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Midway Township seeks annexation agreement with Duluth | Duluth News Tribune | Duluth, Minnesota

Published December 29, 2012, 12:00 AM

Midway Township seeks annexation agreement with Duluth

Duluth Mayor Don Ness announced Friday that the city has entered negotiations for an orderly annexation of Midway Township, whose property along the Interstate 35 corridor into Duluth has drawn interest for commercial development.

By: Mike Creger, Duluth News Tribune

Duluth Mayor Don Ness announced Friday that the city has entered negotiations for an orderly annexation of Midway Township, whose property along the Interstate 35 corridor into Duluth has drawn interest for commercial development.

It also has drawn the attention of the city of Proctor, which took steps earlier this month to annex the neighboring township without first informing Midway Township officials.

Earl Elde, chairman of the township’s Board of Supervisors, said Duluth’s interest in annexation means a possible end to the “hostile takeover” that Proctor’s action represents to township officials.

“We would be remiss if we did not thoroughly explore this option,” Elde said Friday.

Proctor Mayor Dave Brenna called Ness’ announcement Friday a continued attempt by Duluth to work against the interests of his city.

“There’s bad blood,” he said, adding that he hadn’t heard “zip” about any Midway deal with Duluth.

Ness said talks with Midway officials began shortly after the Proctor vote to annex. “Midway was taking the initiative,” he said. “We had conversations asking what the interests are here.”

The Duluth City Council voted to enter into official negotiations after a committee of the whole meeting Thursday night. The Midway board agreed to enter talks in a Dec. 20 vote.

An orderly annexation agreement would supersede and block any future annexation efforts.

Brenna said he was blindsided by the news of the negotiations with Duluth.

Midway officials said the same in early December when they heard that the Proctor City Council had voted to annex the township in the third such vote since 1991.

After the Dec. 3 annexation vote, Proctor City Administrator Jim Rohweder said the move was necessary for the future of Proctor’s tax base.

“We need to grow or we’re in big trouble,” he said.

But Midway officials said they wanted to have a say in any such proposal, with consideration given to the wishes of its 1,400 residents that the township keep its rural character.

Brenna said Proctor will not give up its fight to annex. He predicted that the state will break the township into pieces to satisfy its neighbors.

“It’s their prerogative,” he said of Midway’s move. He wondered how residents would take the news, given that they had been leery of higher taxes if their property became part of a city.

He also defended Proctor’s action to annex.

“A lot of people in Midway are for it,” Brenna said. “It’s the vocal ones who aren’t. When we talk to people about it, they get it.”

Ness said there shouldn’t be any hard feelings between Proctor and Duluth. He said Duluth has dealt fairly with the city in the past, including a 2011 agreement allowing Proctor to annex the St. Louis County fairgrounds land.

Brenna wasn’t as diplomatic in describing his relationship with Duluth officials.

“They lie to you,” he said. “They’re not good neighbors. I can’t see Duluth protecting the rural environment like Proctor would.”

But Midway officials said Duluth has expressed greater interest in Midway’s wishes to retain its character.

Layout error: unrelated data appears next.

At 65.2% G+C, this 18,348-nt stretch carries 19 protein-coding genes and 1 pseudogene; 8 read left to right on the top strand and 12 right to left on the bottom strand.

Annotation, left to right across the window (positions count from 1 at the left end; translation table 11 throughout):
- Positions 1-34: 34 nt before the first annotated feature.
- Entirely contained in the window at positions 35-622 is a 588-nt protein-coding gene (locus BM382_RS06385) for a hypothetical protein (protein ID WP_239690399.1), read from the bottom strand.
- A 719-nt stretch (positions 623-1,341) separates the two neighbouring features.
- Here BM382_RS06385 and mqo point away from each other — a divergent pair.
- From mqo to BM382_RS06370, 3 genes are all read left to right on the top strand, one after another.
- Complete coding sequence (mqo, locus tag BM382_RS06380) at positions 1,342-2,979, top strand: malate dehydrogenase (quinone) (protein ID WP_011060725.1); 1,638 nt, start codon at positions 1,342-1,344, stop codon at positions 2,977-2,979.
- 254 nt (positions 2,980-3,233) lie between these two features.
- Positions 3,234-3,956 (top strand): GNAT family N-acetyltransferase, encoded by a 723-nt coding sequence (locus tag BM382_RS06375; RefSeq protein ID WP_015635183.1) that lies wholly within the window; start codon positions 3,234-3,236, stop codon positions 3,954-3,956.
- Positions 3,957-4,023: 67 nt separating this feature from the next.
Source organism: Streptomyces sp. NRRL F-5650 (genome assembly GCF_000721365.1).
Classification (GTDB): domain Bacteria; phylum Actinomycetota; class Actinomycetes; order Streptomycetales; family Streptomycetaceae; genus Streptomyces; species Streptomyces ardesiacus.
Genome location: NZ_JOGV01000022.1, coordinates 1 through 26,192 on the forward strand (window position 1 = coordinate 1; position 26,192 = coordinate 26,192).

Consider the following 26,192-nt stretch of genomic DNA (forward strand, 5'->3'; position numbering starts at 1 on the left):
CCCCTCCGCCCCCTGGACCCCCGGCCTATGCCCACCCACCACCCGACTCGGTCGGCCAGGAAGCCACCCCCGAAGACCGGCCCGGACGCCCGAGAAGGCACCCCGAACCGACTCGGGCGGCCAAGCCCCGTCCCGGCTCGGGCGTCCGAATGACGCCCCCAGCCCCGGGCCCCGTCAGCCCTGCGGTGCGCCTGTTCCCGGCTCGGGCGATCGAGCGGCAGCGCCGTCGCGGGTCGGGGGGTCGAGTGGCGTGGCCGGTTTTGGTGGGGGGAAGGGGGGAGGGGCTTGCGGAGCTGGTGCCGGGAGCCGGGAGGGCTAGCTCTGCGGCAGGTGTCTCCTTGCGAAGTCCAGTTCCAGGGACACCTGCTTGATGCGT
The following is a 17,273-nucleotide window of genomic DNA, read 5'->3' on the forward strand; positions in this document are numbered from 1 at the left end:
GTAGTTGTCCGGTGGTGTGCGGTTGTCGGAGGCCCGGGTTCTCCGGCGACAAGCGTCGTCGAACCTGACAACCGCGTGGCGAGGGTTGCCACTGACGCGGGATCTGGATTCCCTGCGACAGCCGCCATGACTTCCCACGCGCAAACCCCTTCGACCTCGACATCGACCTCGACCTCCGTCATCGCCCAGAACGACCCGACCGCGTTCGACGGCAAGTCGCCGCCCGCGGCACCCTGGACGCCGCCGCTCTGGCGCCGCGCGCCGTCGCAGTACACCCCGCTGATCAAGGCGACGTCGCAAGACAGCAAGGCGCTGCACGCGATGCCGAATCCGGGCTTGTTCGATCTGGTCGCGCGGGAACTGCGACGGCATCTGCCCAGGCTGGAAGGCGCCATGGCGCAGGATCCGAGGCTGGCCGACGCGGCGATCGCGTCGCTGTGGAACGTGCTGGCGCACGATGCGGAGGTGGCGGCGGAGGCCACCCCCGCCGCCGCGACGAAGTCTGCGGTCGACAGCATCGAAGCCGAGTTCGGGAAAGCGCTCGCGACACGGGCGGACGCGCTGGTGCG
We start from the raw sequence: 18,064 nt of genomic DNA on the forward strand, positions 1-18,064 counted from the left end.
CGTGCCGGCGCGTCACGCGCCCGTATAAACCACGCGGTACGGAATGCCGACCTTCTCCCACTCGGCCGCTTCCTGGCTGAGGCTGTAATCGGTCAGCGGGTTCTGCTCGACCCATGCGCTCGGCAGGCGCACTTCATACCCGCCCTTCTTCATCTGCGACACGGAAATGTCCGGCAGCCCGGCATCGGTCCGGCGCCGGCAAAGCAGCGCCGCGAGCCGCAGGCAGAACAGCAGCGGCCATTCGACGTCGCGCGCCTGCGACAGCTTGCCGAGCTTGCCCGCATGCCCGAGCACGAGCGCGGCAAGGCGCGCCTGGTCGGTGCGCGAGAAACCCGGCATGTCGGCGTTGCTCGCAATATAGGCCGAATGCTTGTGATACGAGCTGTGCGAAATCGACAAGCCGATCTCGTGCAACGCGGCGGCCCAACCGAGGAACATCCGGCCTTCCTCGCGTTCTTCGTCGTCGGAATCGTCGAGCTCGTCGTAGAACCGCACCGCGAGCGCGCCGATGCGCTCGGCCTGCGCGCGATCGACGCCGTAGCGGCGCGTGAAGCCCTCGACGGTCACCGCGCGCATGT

“Our residents want to keep it a rural, bedroom community,” Elde said.

Jim Aird, a member of Midway’s Board of Supervisors, said Proctor can’t guarantee that Midway would be developed according to residents’ wishes. He said an orderly annexation would shield Midway from “unwarranted and undesired annexation that would run counter to our desired type and level of present and future land use.”

A state administrative law judge will need to rule on both the Proctor and Duluth proposals.

Duluth City Attorney Gunnar Johnson said state law is on the side of an orderly annexation because it allows for slow growth and consideration of retaining the feel of rural areas.

Duluth owns nearly 20 percent of Midway land — about 2,000 acres — all south of I-35 along Skyline Parkway and recreation trails. Ness said the agreement meshes with Duluth’s plans for those recreational areas.

The earliest development would be around the interstate, Ness said. The rest of Midway would remain as it is unless the two bodies negotiate something else. That could be a 20-year process, he said, depending on the interests of both government bodies.

Midway would retain its government structure under an orderly agreement.

Details on an agreement will be worked out before the Jan. 10 City Council meeting. The Midway board also plans to meet that day to consider an agreement. Duluth wants the agreement in place for state review alongside Proctor’s plans.

“What we want is smart and thoughtful planning to take place,” Ness said.

In a news release, the township outlined what it envisions in an agreement with Duluth:

  • No development would occur until a majority of property owners in the area abutting Duluth petition to be annexed into Duluth.
  • No land would be annexed until property owners in Midway and Duluth requested it.
  • Midway would preserve its governmental structure, including its planning and zoning.
  • No other annexation action could be taken by Hermantown, Proctor or Duluth while an orderly agreement is in place.
  • The agreement would satisfy Duluth’s interest in appropriate development near its property in Midway, following current land-use plans along the interstate.

Midway Township seeks annexation agreement with Duluth | Duluth News Tribune | Duluth, Minnesota.

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